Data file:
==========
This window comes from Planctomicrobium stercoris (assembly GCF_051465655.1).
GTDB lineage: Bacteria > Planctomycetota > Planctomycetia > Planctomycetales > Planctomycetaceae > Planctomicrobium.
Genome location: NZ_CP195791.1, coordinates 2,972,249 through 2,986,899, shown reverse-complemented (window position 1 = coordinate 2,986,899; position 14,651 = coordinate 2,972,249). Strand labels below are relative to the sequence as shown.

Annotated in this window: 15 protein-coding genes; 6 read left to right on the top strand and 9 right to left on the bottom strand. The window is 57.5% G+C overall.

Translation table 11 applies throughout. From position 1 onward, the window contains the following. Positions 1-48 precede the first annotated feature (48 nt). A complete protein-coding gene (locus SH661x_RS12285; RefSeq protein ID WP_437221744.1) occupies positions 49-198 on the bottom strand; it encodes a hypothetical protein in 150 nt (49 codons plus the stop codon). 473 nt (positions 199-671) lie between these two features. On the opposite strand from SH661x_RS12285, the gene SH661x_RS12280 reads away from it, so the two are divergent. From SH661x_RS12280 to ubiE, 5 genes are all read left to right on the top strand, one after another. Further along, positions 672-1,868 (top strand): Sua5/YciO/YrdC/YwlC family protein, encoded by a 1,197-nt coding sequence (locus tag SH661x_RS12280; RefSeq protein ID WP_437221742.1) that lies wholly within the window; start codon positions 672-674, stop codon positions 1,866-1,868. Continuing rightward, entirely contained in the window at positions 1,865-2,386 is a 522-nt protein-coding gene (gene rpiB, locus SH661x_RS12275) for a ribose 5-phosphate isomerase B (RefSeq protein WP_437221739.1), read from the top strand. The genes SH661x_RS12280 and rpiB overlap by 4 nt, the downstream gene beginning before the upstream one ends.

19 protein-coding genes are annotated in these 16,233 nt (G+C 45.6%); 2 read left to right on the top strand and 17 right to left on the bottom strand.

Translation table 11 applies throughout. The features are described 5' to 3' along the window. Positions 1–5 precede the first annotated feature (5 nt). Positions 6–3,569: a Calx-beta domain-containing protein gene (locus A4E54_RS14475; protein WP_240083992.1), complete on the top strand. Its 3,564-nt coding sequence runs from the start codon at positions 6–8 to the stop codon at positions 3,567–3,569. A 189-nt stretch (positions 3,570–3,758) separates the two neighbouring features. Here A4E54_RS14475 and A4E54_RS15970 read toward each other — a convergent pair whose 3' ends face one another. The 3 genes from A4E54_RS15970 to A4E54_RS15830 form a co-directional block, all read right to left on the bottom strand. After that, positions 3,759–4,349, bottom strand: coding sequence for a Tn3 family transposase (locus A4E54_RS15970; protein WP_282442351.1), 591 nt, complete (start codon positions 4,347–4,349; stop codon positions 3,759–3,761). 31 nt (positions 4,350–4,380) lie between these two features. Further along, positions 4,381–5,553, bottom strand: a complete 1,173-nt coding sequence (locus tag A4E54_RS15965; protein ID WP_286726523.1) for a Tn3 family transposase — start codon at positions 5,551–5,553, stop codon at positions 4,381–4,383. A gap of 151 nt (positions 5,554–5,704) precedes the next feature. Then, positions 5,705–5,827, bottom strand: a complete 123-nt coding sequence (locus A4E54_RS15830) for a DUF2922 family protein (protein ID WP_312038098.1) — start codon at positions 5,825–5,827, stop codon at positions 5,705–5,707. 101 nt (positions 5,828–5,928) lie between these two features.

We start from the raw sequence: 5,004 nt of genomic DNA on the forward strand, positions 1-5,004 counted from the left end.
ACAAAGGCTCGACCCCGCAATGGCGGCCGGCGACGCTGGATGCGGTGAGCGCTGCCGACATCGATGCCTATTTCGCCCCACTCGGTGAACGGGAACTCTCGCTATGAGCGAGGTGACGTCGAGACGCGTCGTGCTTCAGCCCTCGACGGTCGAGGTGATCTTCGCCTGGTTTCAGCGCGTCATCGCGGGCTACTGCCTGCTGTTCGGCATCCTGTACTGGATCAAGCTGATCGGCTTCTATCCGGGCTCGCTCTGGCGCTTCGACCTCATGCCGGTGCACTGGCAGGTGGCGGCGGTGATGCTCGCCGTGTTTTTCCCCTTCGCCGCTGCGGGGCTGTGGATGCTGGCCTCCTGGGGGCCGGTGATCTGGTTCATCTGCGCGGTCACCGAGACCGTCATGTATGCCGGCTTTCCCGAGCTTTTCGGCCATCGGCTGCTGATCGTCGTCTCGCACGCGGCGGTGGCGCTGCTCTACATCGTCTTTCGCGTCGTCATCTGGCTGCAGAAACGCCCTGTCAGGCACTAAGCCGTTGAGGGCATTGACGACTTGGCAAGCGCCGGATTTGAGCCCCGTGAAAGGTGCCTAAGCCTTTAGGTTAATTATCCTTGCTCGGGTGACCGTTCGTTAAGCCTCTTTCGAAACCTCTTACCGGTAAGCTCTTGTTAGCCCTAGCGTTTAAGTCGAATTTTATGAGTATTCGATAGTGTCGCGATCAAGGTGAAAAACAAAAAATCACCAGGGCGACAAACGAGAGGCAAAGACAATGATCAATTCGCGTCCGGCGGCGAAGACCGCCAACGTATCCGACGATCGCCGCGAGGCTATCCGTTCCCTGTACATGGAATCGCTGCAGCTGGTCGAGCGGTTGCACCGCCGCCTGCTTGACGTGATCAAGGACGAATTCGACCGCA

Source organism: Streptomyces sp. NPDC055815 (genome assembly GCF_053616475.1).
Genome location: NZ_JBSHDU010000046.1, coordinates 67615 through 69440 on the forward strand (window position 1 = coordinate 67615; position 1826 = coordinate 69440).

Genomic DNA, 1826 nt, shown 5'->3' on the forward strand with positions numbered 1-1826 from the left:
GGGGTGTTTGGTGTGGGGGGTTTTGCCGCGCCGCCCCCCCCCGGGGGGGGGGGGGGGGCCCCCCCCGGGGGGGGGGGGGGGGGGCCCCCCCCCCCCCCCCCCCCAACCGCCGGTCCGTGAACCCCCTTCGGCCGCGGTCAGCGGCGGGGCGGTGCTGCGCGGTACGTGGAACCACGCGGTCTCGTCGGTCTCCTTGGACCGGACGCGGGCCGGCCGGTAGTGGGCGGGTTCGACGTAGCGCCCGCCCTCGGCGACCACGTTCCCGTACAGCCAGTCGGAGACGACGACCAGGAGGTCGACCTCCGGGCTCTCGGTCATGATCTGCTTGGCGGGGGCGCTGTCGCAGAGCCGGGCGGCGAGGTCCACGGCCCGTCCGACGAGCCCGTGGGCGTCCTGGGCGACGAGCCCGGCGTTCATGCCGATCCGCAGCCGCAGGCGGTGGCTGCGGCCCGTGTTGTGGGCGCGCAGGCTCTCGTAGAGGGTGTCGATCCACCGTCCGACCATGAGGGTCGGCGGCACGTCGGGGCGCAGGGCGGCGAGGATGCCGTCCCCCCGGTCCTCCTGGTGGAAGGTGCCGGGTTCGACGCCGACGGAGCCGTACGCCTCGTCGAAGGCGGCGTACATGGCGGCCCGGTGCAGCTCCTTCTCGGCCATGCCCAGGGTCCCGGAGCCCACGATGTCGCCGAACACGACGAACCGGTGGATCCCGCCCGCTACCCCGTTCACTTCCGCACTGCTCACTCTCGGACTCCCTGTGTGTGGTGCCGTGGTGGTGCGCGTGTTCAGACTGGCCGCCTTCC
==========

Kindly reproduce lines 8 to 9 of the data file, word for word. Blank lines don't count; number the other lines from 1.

We start from the raw sequence: 5,004 nt of genomic DNA on the forward strand, positions 1-5,004 counted from the left end.
ACAAAGGCTCGACCCCGCAATGGCGGCCGGCGACGCTGGATGCGGTGAGCGCTGCCGACATCGATGCCTATTTCGCCCCACTCGGTGAACGGGAACTCTCGCTATGAGCGAGGTGACGTCGAGACGCGTCGTGCTTCAGCCCTCGACGGTCGAGGTGATCTTCGCCTGGTTTCAGCGCGTCATCGCGGGCTACTGCCTGCTGTTCGGCATCCTGTACTGGATCAAGCTGATCGGCTTCTATCCGGGCTCGCTCTGGCGCTTCGACCTCATGCCGGTGCACTGGCAGGTGGCGGCGGTGATGCTCGCCGTGTTTTTCCCCTTCGCCGCTGCGGGGCTGTGGATGCTGGCCTCCTGGGGGCCGGTGATCTGGTTCATCTGCGCGGTCACCGAGACCGTCATGTATGCCGGCTTTCCCGAGCTTTTCGGCCATCGGCTGCTGATCGTCGTCTCGCACGCGGCGGTGGCGCTGCTCTACATCGTCTTTCGCGTCGTCATCTGGCTGCAGAAACGCCCTGTCAGGCACTAAGCCGTTGAGGGCATTGACGACTTGGCAAGCGCCGGATTTGAGCCCCGTGAAAGGTGCCTAAGCCTTTAGGTTAATTATCCTTGCTCGGGTGACCGTTCGTTAAGCCTCTTTCGAAACCTCTTACCGGTAAGCTCTTGTTAGCCCTAGCGTTTAAGTCGAATTTTATGAGTATTCGATAGTGTCGCGATCAAGGTGAAAAACAAAAAATCACCAGGGCGACAAACGAGAGGCAAAGACAATGATCAATTCGCGTCCGGCGGCGAAGACCGCCAACGTATCCGACGATCGCCGCGAGGCTATCCGTTCCCTGTACATGGAATCGCTGCAGCTGGTCGAGCGGTTGCACCGCCGCCTGCTTGACGTGATCAAGGACGAATTCGACCGCA